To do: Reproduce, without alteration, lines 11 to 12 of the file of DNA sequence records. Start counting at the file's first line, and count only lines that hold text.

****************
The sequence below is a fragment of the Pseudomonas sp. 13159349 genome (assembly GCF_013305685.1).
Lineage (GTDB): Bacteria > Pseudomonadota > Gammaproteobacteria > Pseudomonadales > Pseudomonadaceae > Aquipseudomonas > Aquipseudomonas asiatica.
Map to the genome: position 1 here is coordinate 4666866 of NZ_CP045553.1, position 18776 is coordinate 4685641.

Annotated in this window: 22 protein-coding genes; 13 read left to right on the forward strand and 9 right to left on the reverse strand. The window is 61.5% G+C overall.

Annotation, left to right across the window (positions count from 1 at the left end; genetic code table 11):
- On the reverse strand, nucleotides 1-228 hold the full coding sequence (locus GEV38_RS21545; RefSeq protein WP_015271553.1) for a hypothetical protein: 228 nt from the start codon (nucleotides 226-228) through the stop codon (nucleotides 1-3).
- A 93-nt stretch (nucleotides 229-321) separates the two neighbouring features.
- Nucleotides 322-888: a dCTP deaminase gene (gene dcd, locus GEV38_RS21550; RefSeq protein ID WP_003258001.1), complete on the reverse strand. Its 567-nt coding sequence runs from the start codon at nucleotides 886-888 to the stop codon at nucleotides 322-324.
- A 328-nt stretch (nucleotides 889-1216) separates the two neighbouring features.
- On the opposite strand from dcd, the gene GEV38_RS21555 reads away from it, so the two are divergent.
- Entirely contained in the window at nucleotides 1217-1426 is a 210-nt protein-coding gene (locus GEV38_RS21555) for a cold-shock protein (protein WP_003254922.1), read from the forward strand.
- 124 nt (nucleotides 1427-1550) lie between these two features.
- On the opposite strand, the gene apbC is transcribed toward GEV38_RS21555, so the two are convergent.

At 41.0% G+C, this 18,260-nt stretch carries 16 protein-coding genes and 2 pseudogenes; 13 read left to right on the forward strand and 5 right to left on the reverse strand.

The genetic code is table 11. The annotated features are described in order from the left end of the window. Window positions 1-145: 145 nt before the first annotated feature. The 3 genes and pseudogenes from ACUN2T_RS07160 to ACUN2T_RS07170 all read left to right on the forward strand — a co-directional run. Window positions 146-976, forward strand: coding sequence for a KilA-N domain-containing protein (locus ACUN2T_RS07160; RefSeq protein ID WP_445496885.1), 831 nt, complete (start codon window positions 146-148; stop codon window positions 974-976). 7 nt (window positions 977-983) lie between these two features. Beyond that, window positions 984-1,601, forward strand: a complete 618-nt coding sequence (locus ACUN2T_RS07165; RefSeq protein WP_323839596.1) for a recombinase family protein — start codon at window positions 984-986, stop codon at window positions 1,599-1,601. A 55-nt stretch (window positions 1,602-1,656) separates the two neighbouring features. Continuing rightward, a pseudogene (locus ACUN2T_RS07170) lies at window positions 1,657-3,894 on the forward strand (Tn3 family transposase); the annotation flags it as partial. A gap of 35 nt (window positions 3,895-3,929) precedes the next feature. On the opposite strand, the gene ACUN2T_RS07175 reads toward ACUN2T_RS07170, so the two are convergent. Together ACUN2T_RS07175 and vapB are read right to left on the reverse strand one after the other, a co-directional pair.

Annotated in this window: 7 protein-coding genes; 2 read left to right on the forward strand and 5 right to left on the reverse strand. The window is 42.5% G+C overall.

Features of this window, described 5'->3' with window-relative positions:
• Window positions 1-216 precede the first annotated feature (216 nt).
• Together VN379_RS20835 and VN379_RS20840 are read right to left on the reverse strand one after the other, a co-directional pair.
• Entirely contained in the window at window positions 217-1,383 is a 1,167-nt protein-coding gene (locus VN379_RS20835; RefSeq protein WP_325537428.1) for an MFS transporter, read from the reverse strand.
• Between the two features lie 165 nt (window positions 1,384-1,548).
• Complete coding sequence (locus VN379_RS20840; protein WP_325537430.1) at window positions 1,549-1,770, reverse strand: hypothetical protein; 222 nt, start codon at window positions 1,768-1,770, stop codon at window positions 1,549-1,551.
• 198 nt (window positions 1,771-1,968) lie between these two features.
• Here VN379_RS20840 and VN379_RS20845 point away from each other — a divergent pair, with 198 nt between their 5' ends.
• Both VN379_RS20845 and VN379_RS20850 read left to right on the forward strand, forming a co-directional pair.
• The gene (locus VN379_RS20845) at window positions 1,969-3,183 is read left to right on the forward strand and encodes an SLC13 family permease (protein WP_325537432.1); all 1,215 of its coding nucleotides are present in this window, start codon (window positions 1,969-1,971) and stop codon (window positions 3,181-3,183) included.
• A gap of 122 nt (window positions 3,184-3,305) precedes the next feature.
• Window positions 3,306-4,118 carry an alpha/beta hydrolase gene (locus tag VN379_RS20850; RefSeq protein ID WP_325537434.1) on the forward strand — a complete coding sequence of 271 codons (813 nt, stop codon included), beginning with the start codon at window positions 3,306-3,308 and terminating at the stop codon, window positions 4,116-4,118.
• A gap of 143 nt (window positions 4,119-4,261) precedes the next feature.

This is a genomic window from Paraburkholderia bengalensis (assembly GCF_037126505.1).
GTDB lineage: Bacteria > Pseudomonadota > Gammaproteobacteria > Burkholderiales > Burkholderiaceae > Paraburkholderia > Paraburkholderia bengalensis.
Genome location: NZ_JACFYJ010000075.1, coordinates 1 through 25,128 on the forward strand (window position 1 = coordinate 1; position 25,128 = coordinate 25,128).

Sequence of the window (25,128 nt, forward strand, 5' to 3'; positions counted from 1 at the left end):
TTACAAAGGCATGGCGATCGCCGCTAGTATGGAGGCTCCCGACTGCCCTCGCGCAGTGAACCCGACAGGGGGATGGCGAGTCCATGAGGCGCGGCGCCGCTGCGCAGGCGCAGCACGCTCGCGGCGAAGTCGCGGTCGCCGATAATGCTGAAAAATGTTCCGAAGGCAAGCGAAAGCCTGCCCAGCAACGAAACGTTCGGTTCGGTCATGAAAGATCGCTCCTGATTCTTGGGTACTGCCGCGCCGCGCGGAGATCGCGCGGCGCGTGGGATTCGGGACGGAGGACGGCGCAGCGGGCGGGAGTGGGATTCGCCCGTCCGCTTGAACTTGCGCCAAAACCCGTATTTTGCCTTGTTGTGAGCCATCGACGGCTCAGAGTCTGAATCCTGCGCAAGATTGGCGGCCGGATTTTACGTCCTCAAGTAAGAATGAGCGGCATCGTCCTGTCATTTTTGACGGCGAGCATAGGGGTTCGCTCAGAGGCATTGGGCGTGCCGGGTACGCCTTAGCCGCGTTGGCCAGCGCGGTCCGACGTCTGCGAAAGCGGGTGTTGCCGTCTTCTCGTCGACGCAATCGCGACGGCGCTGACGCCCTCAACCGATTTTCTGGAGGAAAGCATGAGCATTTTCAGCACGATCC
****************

- Entirely contained in the window at nucleotides 1217-1426 is a 210-nt protein-coding gene (locus GEV38_RS21555) for a cold-shock protein (protein WP_003254922.1), read from the forward strand.
- 124 nt (nucleotides 1427-1550) lie between these two features.